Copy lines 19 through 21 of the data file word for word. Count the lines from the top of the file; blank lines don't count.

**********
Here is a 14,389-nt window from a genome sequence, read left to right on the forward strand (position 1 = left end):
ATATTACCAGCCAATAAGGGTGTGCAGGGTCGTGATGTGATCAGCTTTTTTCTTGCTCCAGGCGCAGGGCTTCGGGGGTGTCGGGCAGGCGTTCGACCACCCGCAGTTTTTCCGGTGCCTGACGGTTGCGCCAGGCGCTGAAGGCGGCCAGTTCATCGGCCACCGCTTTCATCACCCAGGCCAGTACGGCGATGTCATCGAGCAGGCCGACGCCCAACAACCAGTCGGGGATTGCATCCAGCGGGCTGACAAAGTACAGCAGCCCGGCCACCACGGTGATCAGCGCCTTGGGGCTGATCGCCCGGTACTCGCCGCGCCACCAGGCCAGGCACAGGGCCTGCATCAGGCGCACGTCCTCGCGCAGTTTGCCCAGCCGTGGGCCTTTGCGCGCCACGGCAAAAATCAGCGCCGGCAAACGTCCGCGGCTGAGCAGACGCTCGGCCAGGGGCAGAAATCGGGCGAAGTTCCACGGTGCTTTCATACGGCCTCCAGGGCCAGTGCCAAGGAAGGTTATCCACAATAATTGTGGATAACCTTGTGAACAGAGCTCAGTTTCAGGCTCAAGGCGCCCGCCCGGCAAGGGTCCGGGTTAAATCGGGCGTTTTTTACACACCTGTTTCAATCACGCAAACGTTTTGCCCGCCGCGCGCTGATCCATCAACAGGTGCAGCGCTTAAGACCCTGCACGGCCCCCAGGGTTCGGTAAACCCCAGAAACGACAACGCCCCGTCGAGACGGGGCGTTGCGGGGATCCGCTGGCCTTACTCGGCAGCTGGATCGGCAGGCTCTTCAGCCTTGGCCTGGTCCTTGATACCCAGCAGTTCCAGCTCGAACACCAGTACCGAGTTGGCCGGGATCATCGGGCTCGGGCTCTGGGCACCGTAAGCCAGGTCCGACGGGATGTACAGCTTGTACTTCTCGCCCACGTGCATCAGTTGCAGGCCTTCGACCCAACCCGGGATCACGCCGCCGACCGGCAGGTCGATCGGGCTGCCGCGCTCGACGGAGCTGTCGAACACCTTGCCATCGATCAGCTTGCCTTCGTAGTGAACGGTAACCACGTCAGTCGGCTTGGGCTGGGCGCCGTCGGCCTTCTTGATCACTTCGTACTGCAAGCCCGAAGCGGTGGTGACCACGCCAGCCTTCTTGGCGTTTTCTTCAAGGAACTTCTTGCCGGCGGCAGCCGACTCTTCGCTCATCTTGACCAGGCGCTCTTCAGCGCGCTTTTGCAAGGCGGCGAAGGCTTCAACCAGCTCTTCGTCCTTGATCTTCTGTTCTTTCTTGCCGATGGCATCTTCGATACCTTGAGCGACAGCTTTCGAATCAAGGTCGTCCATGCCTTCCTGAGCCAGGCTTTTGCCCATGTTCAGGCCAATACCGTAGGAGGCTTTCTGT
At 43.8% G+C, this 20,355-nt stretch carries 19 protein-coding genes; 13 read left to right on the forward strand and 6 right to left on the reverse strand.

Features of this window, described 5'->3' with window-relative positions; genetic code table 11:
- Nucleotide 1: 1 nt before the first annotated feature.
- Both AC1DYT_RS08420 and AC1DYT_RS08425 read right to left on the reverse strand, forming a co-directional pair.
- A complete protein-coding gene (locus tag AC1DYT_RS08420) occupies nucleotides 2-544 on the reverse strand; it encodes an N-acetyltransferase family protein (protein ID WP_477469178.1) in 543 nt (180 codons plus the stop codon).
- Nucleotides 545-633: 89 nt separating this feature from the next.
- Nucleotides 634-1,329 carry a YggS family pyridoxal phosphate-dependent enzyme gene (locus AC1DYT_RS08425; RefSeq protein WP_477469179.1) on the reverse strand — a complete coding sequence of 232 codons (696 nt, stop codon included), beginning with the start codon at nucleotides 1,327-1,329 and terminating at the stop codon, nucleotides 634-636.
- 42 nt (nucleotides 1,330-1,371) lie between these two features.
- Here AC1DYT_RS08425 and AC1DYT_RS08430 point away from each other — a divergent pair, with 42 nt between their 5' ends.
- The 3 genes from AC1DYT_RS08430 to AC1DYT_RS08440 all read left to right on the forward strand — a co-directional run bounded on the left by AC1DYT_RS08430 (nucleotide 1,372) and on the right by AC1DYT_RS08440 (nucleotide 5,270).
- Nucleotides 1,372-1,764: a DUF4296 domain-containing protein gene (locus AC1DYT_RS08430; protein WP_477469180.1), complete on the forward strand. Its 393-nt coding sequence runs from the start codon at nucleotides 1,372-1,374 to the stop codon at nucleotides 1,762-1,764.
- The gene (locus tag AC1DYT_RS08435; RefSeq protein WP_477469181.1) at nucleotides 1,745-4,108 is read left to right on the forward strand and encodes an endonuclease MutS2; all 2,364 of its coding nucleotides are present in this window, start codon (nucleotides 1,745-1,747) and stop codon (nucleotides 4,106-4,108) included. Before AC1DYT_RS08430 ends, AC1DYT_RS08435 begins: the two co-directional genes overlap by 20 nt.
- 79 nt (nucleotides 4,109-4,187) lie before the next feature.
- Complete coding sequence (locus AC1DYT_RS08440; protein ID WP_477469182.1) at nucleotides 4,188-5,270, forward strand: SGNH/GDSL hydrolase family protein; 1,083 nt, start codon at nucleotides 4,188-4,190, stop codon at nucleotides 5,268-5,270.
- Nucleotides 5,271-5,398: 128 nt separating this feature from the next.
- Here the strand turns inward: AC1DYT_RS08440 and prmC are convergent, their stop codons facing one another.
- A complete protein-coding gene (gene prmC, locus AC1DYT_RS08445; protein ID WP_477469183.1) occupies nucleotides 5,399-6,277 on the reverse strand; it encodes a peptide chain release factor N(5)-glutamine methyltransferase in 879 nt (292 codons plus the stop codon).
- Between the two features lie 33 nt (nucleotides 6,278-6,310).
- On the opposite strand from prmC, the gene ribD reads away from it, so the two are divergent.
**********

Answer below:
- A complete protein-coding gene (gene prmC, locus AC1DYT_RS08445; protein ID WP_477469183.1) occupies nucleotides 5,399-6,277 on the reverse strand; it encodes a peptide chain release factor N(5)-glutamine methyltransferase in 879 nt (292 codons plus the stop codon).
- Between the two features lie 33 nt (nucleotides 6,278-6,310).
- On the opposite strand from prmC, the gene ribD reads away from it, so the two are divergent.